FREQUENCY, PERCENTAGE, RATIO, AND PROPORTION
As discussed in the previous statistical tutorial, some demographic and clinical characteristics can be parsed into and described using separate, discrete categories. Such categorical data can be either dichotomous (2 categories) or polytomous (more than 2 categories).^{2,} ^{16–19}

Dichotomous and polytomous categorical data can be described as (a) the raw counts or absolute frequencies (eg, “50”) of the categories or (b) the percentages or relative frequencies (eg, “50%”) of the categories. Relative frequencies can also be reported as ratios (eg, “50:50”), proportions (eg, “50/100”), or decimals (eg, “0.50”).

Provide Numerators and Denominators for All Reported Percentages or Proportions
When reporting any observed percentage or proportion in the abstract, text, and/or tables of a manuscript, the authors should provide the corresponding numerator and denominator.

MEASURES OF THE CENTRAL TENDENCY OF DATA Figure 1.: A hypothetical example of a histogram displaying a discordant mean, median, and mode values for a skewed, nonnormally (non-Gaussian) distributed data set.

The mean, median, and mode are 3 measures of the center or central tendency of a set of data.^{5,} ^{14,} ^{20–22} When a set of data is truly normally distributed, its distribution forms or follows a bell-shaped curve, and its mean, median, and mode are all at the same point, at the center of the distribution.^{23} However, this is seldom the case, but instead these 3 values vary (Figure 1 ).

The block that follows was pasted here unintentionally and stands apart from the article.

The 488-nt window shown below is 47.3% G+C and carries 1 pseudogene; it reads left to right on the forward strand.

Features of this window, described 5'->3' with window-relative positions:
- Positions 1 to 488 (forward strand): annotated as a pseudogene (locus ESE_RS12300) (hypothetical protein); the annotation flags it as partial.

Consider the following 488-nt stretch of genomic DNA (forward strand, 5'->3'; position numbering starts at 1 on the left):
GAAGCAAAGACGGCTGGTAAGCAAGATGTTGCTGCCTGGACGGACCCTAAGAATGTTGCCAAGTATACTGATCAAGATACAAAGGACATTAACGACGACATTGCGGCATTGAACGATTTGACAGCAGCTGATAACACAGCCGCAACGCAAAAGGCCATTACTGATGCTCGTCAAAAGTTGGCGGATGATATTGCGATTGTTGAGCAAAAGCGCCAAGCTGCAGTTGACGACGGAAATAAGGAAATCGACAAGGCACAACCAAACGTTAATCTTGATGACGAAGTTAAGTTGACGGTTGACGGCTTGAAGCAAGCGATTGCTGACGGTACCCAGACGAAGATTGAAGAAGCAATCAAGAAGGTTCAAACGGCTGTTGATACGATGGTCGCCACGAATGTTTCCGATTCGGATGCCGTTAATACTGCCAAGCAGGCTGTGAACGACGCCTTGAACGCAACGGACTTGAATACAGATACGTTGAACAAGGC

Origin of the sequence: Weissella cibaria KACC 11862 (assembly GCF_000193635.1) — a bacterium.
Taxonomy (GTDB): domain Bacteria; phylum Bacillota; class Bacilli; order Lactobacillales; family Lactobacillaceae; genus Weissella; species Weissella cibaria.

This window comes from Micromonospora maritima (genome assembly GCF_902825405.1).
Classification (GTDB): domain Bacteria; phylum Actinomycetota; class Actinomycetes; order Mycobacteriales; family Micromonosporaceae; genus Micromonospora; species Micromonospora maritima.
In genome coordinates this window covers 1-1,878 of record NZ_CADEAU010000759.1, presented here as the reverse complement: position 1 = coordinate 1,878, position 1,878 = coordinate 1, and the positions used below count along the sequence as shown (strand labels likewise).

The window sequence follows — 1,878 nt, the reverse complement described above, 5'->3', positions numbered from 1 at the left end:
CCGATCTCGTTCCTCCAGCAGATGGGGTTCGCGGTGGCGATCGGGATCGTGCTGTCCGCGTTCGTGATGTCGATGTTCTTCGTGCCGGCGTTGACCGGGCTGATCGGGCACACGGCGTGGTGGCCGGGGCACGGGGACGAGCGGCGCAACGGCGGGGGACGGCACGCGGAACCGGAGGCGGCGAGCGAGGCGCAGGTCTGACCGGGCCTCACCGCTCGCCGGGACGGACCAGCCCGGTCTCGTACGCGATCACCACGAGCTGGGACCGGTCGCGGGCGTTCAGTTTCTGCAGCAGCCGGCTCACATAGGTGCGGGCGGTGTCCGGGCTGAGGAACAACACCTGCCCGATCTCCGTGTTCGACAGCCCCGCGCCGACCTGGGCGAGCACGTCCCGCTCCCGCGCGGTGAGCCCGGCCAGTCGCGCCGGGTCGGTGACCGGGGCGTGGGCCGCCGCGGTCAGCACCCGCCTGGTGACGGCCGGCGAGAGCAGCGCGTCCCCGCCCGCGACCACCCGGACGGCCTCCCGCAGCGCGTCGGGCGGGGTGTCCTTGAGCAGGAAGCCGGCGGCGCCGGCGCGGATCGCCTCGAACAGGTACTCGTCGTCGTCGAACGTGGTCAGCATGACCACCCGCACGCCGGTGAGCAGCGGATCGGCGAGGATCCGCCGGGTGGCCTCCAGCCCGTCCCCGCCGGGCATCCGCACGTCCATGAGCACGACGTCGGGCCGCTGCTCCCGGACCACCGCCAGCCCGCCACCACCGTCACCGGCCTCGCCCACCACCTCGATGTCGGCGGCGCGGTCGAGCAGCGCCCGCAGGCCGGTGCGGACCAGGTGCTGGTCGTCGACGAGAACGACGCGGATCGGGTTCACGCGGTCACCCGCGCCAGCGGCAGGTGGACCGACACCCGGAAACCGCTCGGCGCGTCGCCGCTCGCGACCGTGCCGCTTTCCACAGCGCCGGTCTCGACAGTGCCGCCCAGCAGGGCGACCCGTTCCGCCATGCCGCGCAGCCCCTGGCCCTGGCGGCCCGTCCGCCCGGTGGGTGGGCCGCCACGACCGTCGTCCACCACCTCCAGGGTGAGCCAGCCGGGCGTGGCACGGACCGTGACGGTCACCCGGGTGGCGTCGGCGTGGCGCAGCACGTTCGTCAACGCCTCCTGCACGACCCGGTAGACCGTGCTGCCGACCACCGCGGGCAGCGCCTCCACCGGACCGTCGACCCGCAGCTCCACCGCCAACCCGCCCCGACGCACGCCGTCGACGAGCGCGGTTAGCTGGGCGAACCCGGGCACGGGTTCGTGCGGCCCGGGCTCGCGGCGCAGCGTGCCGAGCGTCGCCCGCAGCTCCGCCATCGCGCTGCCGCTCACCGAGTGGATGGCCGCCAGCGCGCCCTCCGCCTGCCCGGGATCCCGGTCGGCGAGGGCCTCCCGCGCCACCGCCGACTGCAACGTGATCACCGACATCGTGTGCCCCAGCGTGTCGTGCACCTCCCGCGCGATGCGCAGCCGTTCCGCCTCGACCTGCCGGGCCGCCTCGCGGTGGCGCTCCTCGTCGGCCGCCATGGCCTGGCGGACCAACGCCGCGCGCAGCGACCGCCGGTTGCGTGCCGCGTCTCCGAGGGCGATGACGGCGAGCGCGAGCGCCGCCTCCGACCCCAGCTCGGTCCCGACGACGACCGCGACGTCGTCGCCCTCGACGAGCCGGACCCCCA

Mean
The mean is likely the most widely known descriptive statistic. Dating back to their earlier days as high-achieving students, promising, future researchers were aware of their average score in a class and their grade-point average, as well as their score versus the average score on a standardized aptitude test. All of these average values were an arithmetic mean, which is defined as the total sum of the values divided by the number of observations (sample size).^{21–24}

The symbol for the mean of a sample is , which is pronounced “x bar.” The symbol for the mean of a population is the Greek letter μ, which is pronounced “mew” and spelled “mu” (in English).^{20}

The mean is typically reported for continuous (interval or ratio) data that have a normal (Gaussian) distribution.^{19} The mean can be greatly affected by or is very sensitive to outlying values (“outliers”), especially if they are extreme.^{21}

Median
The median is a middle number or a value in a sample or population. It is the number above and below which there are an equal numbers of data points. For example, it is the midpoint in a set of test scores, which marks the 50th percentile of their data distribution. If there is an even number of values, the median is the average of the 2 middle ones.^{20–24} While there is no one agreed on symbol for the median, it can be notated as P_{50} or Mdn.^{20,} ^{23}